Like all Crimson Trace products, considerable research went into the design of the grip. The grip is a standard A2-type with well-designed stippling that makes for good abrasion and adhesion when handling and firing the rifle. When the handle is grasped, and the fingers close on the front strap, the middle finger depresses the activation switch.

This is a natural firing motion. By using the mode selector and activation buttons, you may set the mode for the desired function. The on and off switch allows the device to be turned off. The grip holds a spare battery in a compartment in the bottom.

Bob Campbell holding an AR-15 rifle equipped ith a Crimson Trace LiNQ
The Crimson Trace LiNQ is a formidable addition to your rifle.

To install the LiNQ, first be certain the rifle is unloaded. The grip is installed like any other by removing the long screw that secures the grip. The LiNQ comes with a wrench and long screw to attach the grip. There is also a rubber plug that prevents damage to the internals by moisture.

It isn’t difficult to choose a mode among the four choices. You press the selector switch while simultaneously depressing the trigger in the front strap. At this point, the laser will cycle through the various modes and as you depress the main button the mode that the LiNQ is in at the moment will be programmed in. It is simple to change the mode.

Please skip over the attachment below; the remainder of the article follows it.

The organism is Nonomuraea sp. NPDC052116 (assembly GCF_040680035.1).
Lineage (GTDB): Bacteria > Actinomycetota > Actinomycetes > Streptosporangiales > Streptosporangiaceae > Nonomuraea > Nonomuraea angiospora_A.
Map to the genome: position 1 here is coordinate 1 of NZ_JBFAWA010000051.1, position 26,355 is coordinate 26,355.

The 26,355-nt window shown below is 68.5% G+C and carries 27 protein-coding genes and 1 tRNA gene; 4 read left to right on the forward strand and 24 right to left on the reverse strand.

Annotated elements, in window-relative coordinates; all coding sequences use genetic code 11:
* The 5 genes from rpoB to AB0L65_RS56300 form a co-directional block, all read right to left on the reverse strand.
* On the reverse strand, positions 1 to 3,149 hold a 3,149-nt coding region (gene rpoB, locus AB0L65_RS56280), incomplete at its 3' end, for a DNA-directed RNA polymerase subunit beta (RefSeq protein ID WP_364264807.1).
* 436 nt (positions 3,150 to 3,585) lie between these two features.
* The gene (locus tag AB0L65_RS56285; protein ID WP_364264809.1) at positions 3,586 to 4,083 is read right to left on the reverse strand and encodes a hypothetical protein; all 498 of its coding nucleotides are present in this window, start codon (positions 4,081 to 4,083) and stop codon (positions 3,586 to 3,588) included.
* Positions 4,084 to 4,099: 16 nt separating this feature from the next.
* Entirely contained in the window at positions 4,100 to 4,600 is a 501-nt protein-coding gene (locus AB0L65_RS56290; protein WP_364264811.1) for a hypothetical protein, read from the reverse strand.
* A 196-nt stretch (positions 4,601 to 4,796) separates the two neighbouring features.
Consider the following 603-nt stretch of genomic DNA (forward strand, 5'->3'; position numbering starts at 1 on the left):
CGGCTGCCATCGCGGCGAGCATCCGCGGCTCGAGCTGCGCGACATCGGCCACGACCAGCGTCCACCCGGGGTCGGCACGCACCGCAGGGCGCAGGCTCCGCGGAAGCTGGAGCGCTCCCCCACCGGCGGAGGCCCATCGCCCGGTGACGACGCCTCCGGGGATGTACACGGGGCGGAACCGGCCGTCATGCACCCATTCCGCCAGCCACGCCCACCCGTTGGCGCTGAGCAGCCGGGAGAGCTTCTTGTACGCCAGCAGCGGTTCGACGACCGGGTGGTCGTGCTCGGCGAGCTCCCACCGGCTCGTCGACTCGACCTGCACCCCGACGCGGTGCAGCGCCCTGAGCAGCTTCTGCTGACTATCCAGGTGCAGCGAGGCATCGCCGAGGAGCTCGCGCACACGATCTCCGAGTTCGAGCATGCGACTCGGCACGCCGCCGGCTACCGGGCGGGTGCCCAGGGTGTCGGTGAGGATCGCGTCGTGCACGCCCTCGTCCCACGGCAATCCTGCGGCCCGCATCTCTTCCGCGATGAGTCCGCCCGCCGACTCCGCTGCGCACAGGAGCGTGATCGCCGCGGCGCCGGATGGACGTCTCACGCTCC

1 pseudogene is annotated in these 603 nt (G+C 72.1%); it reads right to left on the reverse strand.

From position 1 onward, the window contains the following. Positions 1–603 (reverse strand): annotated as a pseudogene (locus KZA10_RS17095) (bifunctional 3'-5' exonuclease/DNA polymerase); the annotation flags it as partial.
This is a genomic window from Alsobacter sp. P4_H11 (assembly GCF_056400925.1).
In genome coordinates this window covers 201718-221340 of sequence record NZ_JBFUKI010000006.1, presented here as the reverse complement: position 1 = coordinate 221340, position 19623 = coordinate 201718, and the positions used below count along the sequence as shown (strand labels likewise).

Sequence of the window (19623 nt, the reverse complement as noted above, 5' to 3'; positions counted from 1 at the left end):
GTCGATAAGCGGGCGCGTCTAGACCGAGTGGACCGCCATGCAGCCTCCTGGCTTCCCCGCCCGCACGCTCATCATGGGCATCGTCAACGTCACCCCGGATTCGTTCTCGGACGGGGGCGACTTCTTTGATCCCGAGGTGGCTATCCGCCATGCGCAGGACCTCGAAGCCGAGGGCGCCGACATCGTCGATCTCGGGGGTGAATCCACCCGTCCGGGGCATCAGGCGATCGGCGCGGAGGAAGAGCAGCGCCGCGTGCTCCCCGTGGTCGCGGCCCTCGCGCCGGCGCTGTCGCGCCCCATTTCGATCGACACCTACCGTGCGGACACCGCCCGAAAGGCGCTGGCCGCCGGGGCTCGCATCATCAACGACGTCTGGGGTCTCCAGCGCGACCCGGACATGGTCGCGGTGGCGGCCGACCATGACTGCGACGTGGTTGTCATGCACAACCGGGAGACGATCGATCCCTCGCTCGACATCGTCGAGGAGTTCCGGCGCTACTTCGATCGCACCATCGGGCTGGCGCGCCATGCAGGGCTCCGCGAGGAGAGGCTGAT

For daylight use, the laser only option is preferred. This laser makes a signature of one-half inch at 50 feet. A tool is supplied with the LiNQ to adjust elevation and windage. A small amount of turn in the twin settings goes a long way. The laser offers high visibility in most situations.

View of a tactical light beam
This is the wrong side of the light!

After a bit of thought, I set my personal system up for a combination of light and laser. The light offers illumination while the laser offers an aiming spot when it is too dark to acquire the sights.

I took the LiNQ combination to the range along with six magazines filled with Winchester 55-grain FMJ. I took the time to sight the rifle in and began firing at man-sized targets at 10, 15 and 20 yards. I like the fact that the LiNQ doesn’t require any type of wires or leads to operate properly. The light doesn’t require manipulation by the weak side hand nor is there any fumbling to get the LiNQ into action. Bring the rifle to bear and take a natural grip and the light and laser module is activated.

Illuminating the target is critical for target identification. There are worse things than getting shot and shooting the wrong person is one of these things. Illumination makes a great difference. The green laser is highly visible and aids in aiming and getting a hit if firing is called for in the situation

  • 300 Lumen light
  • Laser battery life two hours
  • Factory sighted for 50 feet
  • Three year warranty
  • Dot size .50 at 50 feet
  • MSRP  $429

Have you discovered the advantage of the Crimson Trace LiNQ for tactical defense? Share your experience in the comment section.